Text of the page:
14. The Alter Rebbe also had a silver snuffbox that a certain penitent had given him. He later commented: “A person has one organ that is not driven by desire – and it, too, people want to stuff with desire?!”

With that, he removed its shiny lid and used it as a mirror to check if his head-tefillin were exactly in place.

15. On Pesach, 5674 (1914), after the passing of my saintly grandmother, Rebbitzin Rivkah,27 my father was in Kissingen, Germany. Seated at the table were my father, R. Avraham Gorelik the attendant, and me.

In the middle of the Seder, the wealthy chassid R. Shmuel Gourary arrived. He took a seat behind the door of the adjoining room, and listened in as my father expounded the meaning of the Seder in Gan Eden. At that time my father explained the Kabbalistic significance of each of the five species of Maror in the Lower Gan Eden and in the Higher Gan Eden, and also in each of the Four Worlds. By the time R. Shmuel left the Seder, his frockcoat was soaked with perspiration, and he remarked that he had never heard such words.

On erev Pesach of that year, when my father asked R. Avraham the meshares if he had checked for chametz thoroughly, he added that R. Avraham was responsible for this with his soul. Hearing this, R. Avraham literally felt heartache and had to see a doctor.

16. In Lubavitch, too, the search for chametz and the elimination of chametz28 were carried out with the utmost strictness.29 On the morning of erev Pesach, my father would customarily go out to the courtyard and shake out the pockets of his clothes, and then Mendel the meshares would stand there with a little brush and clean out those empty pockets. Now, what chametz could there possibly have ever been in my father’s pockets…?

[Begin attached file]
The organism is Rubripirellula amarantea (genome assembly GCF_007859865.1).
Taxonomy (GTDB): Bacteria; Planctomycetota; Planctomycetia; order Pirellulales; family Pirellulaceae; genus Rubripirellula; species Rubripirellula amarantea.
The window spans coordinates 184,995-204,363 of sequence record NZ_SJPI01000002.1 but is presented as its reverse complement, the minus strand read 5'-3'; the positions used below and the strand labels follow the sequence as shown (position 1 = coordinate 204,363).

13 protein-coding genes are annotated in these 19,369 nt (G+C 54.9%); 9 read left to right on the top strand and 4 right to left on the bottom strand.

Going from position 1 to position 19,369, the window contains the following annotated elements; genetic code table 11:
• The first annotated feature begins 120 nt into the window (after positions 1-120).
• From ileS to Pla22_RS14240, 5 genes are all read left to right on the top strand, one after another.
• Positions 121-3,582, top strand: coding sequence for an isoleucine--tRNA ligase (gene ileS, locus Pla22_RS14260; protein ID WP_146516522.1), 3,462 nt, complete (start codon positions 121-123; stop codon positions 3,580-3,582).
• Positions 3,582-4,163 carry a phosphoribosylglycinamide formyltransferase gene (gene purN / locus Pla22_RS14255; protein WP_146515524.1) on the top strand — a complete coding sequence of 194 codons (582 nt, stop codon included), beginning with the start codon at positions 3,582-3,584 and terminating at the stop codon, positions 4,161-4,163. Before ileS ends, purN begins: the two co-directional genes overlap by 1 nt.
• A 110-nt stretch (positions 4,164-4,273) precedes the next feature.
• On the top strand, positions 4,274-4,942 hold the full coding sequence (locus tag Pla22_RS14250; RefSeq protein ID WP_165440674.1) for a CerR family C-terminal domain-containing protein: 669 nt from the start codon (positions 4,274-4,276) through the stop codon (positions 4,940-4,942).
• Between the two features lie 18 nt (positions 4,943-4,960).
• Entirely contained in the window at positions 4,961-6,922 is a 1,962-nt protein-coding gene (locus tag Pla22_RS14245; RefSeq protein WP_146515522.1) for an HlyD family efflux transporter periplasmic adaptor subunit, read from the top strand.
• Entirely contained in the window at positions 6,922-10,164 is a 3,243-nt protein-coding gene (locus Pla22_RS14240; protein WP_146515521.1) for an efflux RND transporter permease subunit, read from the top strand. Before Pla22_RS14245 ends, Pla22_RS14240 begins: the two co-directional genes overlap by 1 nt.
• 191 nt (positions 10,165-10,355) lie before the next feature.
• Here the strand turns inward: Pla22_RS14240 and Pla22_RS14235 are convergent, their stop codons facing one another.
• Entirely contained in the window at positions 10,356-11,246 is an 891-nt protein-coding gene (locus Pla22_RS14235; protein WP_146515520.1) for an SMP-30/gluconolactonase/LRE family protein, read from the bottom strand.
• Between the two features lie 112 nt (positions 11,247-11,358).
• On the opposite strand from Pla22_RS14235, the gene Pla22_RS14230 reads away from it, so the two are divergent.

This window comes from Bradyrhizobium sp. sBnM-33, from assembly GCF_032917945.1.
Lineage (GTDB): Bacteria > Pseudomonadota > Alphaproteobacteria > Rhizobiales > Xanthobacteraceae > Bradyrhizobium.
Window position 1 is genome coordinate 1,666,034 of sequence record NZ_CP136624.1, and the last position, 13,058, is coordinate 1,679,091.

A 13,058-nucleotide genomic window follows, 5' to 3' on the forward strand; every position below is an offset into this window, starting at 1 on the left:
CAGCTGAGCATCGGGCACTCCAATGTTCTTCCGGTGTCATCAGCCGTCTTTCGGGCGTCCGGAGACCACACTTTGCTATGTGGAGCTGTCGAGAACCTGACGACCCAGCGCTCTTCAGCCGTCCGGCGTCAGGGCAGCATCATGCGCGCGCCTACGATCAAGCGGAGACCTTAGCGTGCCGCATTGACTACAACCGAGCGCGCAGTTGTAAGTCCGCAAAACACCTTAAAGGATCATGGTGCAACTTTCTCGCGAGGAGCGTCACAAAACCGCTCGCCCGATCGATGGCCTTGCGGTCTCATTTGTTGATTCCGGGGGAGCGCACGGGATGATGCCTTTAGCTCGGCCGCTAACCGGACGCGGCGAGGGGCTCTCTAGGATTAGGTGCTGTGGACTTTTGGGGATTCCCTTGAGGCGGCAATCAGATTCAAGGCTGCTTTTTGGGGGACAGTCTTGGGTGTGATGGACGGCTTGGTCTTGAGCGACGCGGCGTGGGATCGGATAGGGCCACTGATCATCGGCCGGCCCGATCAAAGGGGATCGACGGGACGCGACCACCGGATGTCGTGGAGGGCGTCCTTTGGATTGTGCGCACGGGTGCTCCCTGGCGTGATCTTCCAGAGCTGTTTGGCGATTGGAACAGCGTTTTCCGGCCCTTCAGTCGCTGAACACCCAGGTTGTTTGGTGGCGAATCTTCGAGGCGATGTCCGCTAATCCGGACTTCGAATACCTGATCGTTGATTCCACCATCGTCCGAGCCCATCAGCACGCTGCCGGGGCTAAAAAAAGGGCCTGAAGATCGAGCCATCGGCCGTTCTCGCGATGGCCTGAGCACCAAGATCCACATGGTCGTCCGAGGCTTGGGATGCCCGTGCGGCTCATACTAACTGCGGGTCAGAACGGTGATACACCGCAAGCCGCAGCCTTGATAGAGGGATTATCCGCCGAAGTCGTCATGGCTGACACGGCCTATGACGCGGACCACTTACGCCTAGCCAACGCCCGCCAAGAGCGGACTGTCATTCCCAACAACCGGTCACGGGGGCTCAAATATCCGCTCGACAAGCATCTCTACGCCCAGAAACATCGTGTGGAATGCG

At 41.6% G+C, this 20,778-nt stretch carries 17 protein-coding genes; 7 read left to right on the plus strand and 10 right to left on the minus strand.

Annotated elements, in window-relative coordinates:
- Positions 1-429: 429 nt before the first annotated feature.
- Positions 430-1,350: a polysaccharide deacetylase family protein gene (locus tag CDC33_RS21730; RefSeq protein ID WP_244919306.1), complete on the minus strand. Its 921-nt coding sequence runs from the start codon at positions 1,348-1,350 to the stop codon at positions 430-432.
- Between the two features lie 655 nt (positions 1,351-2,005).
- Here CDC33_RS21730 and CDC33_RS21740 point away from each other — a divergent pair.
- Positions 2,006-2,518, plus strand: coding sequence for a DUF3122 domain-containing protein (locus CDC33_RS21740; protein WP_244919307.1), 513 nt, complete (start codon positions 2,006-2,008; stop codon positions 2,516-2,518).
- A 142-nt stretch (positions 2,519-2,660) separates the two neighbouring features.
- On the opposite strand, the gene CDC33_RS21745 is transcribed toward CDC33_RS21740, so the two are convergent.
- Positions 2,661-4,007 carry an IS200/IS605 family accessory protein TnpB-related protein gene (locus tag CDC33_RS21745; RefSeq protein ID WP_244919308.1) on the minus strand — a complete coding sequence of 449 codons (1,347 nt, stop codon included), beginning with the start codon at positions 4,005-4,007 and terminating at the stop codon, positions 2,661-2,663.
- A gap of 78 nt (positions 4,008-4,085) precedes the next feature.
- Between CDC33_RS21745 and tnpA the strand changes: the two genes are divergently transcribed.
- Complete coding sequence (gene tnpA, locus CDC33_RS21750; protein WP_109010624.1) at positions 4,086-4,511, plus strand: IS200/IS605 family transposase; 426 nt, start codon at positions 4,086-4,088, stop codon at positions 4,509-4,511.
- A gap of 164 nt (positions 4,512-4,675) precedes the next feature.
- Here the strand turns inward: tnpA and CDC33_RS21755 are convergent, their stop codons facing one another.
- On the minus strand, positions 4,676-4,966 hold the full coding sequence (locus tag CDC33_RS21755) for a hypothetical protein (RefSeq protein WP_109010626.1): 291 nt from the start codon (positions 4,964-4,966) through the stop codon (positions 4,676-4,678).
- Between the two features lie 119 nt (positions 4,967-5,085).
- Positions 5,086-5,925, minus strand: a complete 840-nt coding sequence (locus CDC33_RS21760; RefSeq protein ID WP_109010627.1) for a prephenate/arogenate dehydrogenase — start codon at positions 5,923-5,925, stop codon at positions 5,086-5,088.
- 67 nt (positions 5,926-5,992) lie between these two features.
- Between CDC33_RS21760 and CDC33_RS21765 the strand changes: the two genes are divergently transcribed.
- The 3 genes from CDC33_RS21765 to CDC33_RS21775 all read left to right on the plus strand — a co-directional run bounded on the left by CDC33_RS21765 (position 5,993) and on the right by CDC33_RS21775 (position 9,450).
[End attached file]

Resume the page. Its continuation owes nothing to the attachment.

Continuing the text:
My father once asked Mendel the meshares on erev Pesach whether he had cleared all the chametz out of the chicken coop and the stable and he answered, Yes. My father then said: “You should know that you are responsible for this with your soul.”

Overcome by dread, Mendel fainted, even though by nature he was not an emotional person.

17. [One of the paragraphs in the Haggadah begins with the words,] וְהִיא שֶׁעָמְדָה – Vehi she’amdah.30 The word וְהִיא signifies emunah, faith. My father once said, citing […],31 that the Baal Shem Tov drew down emunah, faith, and embodied it in bitachon, trust. To trust is to be certain that what one believes as a matter of faith will certainly find expression in practice.32

[One of those present asked:] So is trust similar to tikvah, hope?

[The Rebbe answered:] Trust is more than hope. A person with trust believes that things will certainly eventuate as he believes they will. He believes that what he seeks is already present; he alone is the obstacle to its appearance.33

18. The Alter Rebbe’s chassidim included three doctors. One of them lived in Riga,34 and they used to send him the remnants of the Alter Rebbe’s Third Matzah, and likewise the remnants of his Karpas and Maror, which he would grind into powder and include in his remedies.

There was once a patient whose survival all the doctors had despaired of. The above doctor/chassid was then summoned, he administered the above remedy, and the patient was cured. An expert medical specialist asked how it had happened; after all, the patient had been virtually without a functional heart or lungs. Since the questioner was a respectable man of integrity, the chassidisher doctor told him what remedy had healed the patient, and from whom he had received it.

Some time later, that medical specialist testified in court that the Alter Rebbe was an upright person. That testimony proved to be significant at the time of the slander against the Alter Rebbe and his incarceration, when certain documents were dispatched to the censor in Riga.

19. [The Haggadah ends with the plea,] LeShanah HaBaah BiYerushalayim! – “Next year in Jerusalem!”

That’s not just talk: we’re heading there!